Father and son grilling
Hero Images/Getty Images

An increasing share of American millennials are living with mom and dad instead of starting their own homes, even as the economy has recovered since the great recession, according to a new analysis of federal data by the National Association of Home Builders.

Access to home-cooked meals and family photo ops are probably not the main drivers for 25- to 34-year-olds staying in the nest despite low unemployment rates and modest pay gains. Instead, ever-increasing housing costs and personal debt are largely to blame for the missing millennial-led homes, economists say.

The median price for a new home in the U.S. jumped nearly 40 percent from $232,100 in 2008 to $323,100 last year, more than double the general price inflation rate of 17 percent over the same period. During that time, median weekly earnings for 25- to 34-year-olds only grew 19 percent from $666 in 2008 to $794 in 2018, according to federal data.

The 25- to 34-year-old age group traditionally provides a large chunk of America’s first-time homebuyers, says Natalia Siniavskaia, assistant vice president for housing policy research at the National Association of Home Builders.

Map: Best, worst states for young adult household formations

But Siniavskaia found just 40 percent of those ages 25 to 34 led their own household in 2016, and that number has been dropping steadily from 46 percent in 2000. The missing 6 percentage points equates to roughly 2.4 million would-be households, according to an estimate released this month.

The portion of young adults who live with mom and dad or other relatives rose from 15.3 percent in 2000 to 26.3 percent in 2016, according to NAHB.

“This story is quite different in different states,” Siniavskaia says. “There are states where headship rates for this age group are north of 50 percent, such as North Dakota and Iowa. And there are states like California and Florida where young adults are much more likely to live with parents.”

States with more expensive housing markets have a smaller share of 25- to 34-year-olds leading homes. California, New Jersey, Florida, New York and Hawaii are consistently among the least affordable places to live and have the lowest headship rates, some of which are well below 37 percent, according to NAHB.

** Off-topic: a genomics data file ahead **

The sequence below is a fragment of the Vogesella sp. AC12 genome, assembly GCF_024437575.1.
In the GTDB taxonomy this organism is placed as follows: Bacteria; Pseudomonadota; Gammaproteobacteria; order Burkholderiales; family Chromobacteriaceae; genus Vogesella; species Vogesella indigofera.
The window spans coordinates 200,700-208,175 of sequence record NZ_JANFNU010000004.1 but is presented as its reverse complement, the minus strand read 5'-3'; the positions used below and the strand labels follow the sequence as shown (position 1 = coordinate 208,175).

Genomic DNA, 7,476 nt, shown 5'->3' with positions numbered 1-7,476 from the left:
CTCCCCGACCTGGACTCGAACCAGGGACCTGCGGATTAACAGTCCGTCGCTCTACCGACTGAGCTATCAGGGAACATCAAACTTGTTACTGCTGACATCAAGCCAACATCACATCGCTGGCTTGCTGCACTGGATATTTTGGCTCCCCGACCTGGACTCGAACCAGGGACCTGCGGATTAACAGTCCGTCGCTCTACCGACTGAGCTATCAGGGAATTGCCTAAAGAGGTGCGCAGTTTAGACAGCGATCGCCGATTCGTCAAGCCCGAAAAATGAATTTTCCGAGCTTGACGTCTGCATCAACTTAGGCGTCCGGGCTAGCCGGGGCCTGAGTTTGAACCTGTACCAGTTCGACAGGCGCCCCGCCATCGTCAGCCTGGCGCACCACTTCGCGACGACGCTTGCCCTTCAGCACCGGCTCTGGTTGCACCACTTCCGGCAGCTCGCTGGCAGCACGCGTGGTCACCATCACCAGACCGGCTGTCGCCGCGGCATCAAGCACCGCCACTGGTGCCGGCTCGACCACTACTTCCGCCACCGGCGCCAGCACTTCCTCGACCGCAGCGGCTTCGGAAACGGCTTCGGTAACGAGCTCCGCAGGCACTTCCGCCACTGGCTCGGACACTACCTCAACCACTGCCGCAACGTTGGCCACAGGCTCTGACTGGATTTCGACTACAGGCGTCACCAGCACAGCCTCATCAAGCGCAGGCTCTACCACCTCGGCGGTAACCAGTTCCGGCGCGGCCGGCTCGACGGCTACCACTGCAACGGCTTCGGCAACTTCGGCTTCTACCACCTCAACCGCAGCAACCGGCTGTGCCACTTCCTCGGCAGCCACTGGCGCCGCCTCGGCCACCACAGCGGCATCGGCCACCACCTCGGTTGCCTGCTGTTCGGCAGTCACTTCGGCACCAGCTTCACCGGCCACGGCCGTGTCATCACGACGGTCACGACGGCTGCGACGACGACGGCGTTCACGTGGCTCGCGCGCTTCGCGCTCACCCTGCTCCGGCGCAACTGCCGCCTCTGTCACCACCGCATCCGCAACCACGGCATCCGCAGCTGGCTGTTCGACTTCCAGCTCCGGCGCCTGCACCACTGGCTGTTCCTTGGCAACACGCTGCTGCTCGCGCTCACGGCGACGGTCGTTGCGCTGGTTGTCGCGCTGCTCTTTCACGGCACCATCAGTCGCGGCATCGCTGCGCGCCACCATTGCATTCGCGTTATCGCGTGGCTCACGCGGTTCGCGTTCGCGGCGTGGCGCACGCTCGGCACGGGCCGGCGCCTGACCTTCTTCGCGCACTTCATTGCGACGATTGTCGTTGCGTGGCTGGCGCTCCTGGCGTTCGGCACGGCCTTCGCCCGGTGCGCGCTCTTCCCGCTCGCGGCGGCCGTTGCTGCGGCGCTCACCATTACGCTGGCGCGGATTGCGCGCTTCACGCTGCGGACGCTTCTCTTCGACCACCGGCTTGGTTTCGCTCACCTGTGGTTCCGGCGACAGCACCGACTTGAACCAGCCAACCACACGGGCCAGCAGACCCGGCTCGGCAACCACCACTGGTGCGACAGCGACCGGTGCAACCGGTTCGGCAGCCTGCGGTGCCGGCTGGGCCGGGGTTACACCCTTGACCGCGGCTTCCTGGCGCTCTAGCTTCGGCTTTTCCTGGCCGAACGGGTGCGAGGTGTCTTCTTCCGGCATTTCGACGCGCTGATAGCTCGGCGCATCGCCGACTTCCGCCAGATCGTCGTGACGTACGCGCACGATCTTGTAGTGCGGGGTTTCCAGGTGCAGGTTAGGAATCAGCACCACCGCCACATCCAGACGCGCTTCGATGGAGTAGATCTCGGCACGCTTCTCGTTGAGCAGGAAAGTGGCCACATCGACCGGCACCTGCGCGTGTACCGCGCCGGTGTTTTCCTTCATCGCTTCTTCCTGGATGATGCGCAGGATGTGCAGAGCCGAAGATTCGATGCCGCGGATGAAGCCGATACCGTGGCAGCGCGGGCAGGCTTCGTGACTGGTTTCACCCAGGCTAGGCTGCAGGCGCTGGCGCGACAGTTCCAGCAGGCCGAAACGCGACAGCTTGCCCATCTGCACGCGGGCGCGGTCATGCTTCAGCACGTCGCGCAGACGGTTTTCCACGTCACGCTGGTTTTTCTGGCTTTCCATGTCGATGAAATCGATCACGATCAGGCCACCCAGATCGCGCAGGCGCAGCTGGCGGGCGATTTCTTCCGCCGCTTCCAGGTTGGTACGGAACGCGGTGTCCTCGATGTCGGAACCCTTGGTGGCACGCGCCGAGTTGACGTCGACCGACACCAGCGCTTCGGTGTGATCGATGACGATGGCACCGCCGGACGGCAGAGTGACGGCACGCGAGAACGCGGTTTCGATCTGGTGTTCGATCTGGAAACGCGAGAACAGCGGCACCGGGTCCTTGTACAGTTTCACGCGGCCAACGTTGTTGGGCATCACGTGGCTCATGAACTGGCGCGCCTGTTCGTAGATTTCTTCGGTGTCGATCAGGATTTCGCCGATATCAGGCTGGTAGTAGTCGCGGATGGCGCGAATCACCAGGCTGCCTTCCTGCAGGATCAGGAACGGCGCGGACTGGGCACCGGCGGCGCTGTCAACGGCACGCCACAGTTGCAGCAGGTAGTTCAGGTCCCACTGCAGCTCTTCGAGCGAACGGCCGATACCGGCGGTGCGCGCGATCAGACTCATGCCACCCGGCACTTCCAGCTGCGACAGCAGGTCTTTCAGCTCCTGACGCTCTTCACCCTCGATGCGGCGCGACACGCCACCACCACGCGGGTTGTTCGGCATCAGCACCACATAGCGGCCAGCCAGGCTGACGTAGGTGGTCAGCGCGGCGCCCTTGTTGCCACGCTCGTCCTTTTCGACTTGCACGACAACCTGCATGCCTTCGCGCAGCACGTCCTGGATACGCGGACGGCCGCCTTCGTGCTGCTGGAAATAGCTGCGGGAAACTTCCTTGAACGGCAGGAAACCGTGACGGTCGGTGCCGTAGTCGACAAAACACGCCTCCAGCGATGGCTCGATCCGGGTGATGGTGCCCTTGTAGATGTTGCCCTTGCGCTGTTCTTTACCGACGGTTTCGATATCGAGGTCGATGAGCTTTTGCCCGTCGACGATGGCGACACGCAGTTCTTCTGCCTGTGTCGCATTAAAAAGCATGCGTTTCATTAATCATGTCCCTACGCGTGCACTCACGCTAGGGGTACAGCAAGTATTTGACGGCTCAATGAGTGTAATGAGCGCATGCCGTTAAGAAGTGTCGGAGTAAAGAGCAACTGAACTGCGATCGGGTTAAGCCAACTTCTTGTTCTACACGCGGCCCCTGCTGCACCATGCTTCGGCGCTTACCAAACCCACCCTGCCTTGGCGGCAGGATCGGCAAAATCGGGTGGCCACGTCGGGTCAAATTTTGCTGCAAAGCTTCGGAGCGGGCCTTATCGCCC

Less-costly states including North Dakota, South Dakota, Iowa and Nebraska register the highest headship rates, ranging between 48 percent and 49 percent.

Millennials remain determined to buy

A recent Bankrate survey revealed that most Americans think 28 is the ideal age for purchasing that first house. And more than half (56 percent) of millennials still think owning a home is part of the American Dream, according to The Bank of the West 2018 Millennial Study.

Although the number of young adults who believe owning a home is an ideal slid 3 percentage points from the year prior, homeownership still takes precedence over being debt-free, retiring comfortably or even pursuing a passion, according to the Bank of the West study released in July.

The study of 21- to 34-years-olds found that about four out of 10 millennials (42 percent) are homeowners already. Of that group, over two-thirds (68 percent) reported regrets about how prepared they were to handle the maintenance costs, limitations on storage and living space and other factors involved with the home-buying process.

“Millennials are so eager to become homeowners that some may be inadvertently cutting off their nose to spite their face,” said Ryan Bailey, head of the retail banking group at Bank of the West.

Bailey called it “alarming” that nearly one in three millennial homeowners have dipped into their retirement nest eggs to finance their down payment, suggesting some younger adults would be wise to save up and wait.

“A white picket fence can certainly be a smart investment. To avoid buyer’s remorse, millennials should cover their bases and kick the proverbial tires — reflecting on their physical and financial wishes for a home before they sign on the dotted line,” he said in a statement.

A change could be underway

There is a slight lag in the U.S. Census Bureau data that Siniavskaia used for her analysis, so she’s waiting to see if 2017 numbers show an uptick in homeownership rates for this age group.

“As the economic situation continues to improve it should give more stability and confidence to younger adults to buy their homes or leave parental homes,” she says.

Housing Vacancies and Homeownership data from the Census — based on a smaller and therefore less statistically reliable sample — showed overall homeownership increased for the first time in 2017 since 2004, from 63.4 percent in 2016 to 63.9 percent last year.

The homeownership rate for those younger than 35 mostly followed the national decline since 2004, except for a small increase from 2012 to 2013. But last year homeownership for younger adults rose from 34.5 percent to 35.3 percent, according to the federal data.